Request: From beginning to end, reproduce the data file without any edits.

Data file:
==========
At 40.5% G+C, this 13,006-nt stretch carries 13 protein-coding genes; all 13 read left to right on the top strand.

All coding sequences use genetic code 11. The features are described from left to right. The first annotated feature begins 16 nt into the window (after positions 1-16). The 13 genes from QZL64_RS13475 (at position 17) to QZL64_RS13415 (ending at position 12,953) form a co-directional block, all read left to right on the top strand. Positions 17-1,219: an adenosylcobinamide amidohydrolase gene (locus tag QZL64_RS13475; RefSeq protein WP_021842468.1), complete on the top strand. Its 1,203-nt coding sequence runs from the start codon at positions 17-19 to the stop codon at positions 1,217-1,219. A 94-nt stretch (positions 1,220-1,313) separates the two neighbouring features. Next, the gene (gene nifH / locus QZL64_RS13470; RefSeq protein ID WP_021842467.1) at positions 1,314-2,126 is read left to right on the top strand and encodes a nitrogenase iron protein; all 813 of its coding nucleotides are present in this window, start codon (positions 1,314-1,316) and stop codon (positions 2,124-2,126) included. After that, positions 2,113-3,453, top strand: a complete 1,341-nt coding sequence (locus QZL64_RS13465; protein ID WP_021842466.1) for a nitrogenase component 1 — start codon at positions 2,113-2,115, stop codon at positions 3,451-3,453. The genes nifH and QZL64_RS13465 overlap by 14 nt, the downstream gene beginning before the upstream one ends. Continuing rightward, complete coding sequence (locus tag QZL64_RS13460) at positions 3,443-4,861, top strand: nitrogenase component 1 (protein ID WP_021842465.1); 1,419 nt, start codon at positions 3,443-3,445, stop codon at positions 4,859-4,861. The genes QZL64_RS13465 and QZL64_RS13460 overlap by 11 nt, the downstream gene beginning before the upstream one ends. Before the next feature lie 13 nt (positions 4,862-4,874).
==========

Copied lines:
At 40.5% G+C, this 13,006-nt stretch carries 13 protein-coding genes; all 13 read left to right on the top strand.

All coding sequences use genetic code 11. The features are described from left to right. The first annotated feature begins 16 nt into the window (after positions 1-16). The 13 genes from QZL64_RS13475 (at position 17) to QZL64_RS13415 (ending at position 12,953) form a co-directional block, all read left to right on the top strand. Positions 17-1,219: an adenosylcobinamide amidohydrolase gene (locus tag QZL64_RS13475; RefSeq protein WP_021842468.1), complete on the top strand. Its 1,203-nt coding sequence runs from the start codon at positions 17-19 to the stop codon at positions 1,217-1,219. A 94-nt stretch (positions 1,220-1,313) separates the two neighbouring features. Next, the gene (gene nifH / locus QZL64_RS13470; RefSeq protein ID WP_021842467.1) at positions 1,314-2,126 is read left to right on the top strand and encodes a nitrogenase iron protein; all 813 of its coding nucleotides are present in this window, start codon (positions 1,314-1,316) and stop codon (positions 2,124-2,126) included. After that, positions 2,113-3,453, top strand: a complete 1,341-nt coding sequence (locus QZL64_RS13465; protein ID WP_021842466.1) for a nitrogenase component 1 — start codon at positions 2,113-2,115, stop codon at positions 3,451-3,453. The genes nifH and QZL64_RS13465 overlap by 14 nt, the downstream gene beginning before the upstream one ends. Continuing rightward, complete coding sequence (locus tag QZL64_RS13460) at positions 3,443-4,861, top strand: nitrogenase component 1 (protein ID WP_021842465.1); 1,419 nt, start codon at positions 3,443-3,445, stop codon at positions 4,859-4,861. The genes QZL64_RS13465 and QZL64_RS13460 overlap by 11 nt, the downstream gene beginning before the upstream one ends. Before the next feature lie 13 nt (positions 4,862-4,874).